In the instant case, the defendant's counterclaim challenged the validity of the plaintiff's licensing agreement (alleging that the terms of the contract, requiring the payment of royalties beyond the existence of the underlying patents, were unenforceable after the patents had expired) arose out of an interpretation of the contract. The counterclaim did not, however, implicate the validity or scope of the patents here in issue. Federal jurisdiction was invoked pursuant to diversity of citizenship and not section 1338. Plaintiffs' suggestion that the Federal Circuit had exclusive jurisdiction of this appeal under section 1295(a) is therefore without merit.6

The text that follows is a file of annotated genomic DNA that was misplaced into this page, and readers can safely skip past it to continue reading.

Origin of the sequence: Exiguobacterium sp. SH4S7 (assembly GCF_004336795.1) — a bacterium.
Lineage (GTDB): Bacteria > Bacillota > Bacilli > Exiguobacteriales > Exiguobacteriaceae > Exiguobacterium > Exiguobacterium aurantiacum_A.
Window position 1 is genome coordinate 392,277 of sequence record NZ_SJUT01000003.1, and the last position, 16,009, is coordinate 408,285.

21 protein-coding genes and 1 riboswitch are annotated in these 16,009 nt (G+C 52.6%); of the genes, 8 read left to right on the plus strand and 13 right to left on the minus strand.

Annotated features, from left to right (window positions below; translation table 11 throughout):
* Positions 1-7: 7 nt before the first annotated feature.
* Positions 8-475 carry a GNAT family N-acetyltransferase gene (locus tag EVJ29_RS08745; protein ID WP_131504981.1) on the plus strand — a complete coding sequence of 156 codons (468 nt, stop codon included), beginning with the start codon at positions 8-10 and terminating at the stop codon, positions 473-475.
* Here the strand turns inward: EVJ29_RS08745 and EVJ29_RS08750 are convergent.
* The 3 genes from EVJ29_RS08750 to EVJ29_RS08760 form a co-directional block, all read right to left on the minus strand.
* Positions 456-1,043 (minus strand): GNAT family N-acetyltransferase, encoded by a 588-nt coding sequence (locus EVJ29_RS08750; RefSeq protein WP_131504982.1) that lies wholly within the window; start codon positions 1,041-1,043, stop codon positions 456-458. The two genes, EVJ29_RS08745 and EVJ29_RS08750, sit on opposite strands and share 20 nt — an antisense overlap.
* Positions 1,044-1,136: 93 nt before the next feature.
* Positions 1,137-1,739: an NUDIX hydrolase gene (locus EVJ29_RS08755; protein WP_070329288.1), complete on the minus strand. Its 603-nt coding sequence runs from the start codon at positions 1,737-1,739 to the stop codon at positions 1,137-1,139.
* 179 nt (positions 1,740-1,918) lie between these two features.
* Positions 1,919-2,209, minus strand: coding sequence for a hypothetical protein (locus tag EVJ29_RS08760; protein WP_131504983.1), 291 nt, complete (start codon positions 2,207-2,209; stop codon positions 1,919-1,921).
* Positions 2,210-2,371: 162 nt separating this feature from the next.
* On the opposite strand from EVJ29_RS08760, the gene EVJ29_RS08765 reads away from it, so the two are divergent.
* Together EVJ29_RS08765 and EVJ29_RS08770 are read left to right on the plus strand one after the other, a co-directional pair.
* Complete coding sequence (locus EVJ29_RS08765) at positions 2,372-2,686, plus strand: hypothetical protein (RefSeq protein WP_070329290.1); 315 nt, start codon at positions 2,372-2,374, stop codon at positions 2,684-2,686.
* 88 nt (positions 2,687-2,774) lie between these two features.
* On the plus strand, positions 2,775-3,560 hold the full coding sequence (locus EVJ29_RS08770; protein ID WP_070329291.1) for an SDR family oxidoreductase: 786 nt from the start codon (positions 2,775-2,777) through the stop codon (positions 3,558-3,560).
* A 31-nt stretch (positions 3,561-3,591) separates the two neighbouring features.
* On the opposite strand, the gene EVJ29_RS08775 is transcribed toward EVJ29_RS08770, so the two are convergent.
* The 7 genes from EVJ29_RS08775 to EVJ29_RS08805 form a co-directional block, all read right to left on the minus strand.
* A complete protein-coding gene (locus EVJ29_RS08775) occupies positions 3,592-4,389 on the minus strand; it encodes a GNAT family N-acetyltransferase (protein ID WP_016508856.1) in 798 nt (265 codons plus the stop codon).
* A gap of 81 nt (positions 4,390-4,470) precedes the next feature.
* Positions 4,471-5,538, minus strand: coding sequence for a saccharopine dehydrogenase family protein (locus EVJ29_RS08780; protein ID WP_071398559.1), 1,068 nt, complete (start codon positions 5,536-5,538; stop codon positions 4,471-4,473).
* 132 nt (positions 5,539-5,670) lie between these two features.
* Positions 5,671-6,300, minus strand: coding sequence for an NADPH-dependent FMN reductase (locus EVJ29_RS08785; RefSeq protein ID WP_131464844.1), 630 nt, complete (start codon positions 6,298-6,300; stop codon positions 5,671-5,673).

The plaintiffs have alternatively charged that the district court erred in granting summary judgment to the defendant in its 1987 order because unresolved factual issues required the trial court, upon remand, to consider if the plaintiffs had leveraged their bargaining position by the prospect of applying for and receiving patents for the Fun Factory, Jr. In Brulotte, the Supreme Court declared that a contract in which the amount of the royalty after the expiration of the underlying patents remained the same as it was during the life of the underlying patents was unenforceable as a matter of law as to the royalties accruing after the expiration of the patents. Brulotte, 379 U.S. at 32, 85 S.Ct. at 179 ("The contracts are ... on their face a bald attempt to exact the same terms and conditions for the period after the patents have expired as they do for the monopoly period."). The Supreme Court concluded that no issue of fact remained as to the intent of the parties in drafting the contract, because the court would have been unable to speculate as to "what the bargaining position of the parties might have been and what resultant arrangement might have emerged had the provision for post-expiration royalties been divorced from the patent and nowise subject to its leverage." Brulotte, 379 U.S. at 32, 85 S.Ct. at 179. In the 1985 appeal, the initial panel of this court found the relevant contractual provisions to be factually indistinguishable from those examined in Brulotte, and therefore concluded as a matter of law that the contract provisions requiring payment of royalties beyond the life of the patents were invalid, without the necessity for further factual inquiry. Boggild, 776 F.2d at 1321 ("The provisions for use of the extruder and payment of the royalties are applicable to both the pre-expiration and post-expiration periods. Therefore, under Brulotte, the agreement is unlawful per se.") (emphasis added); accord id. at 1319 ("We reverse this judgment and hold that the Brulotte rule of per se invalidity precludes enforcement of license provisions which were developed in anticipation of patent protection and which require royalty payments for use, sale or manufacture of a patented item beyond the life of the patent.") (emphasis added). The plaintiffs' allegation that issues of fact remained to be resolved upon remand by the trial court is accordingly without merit.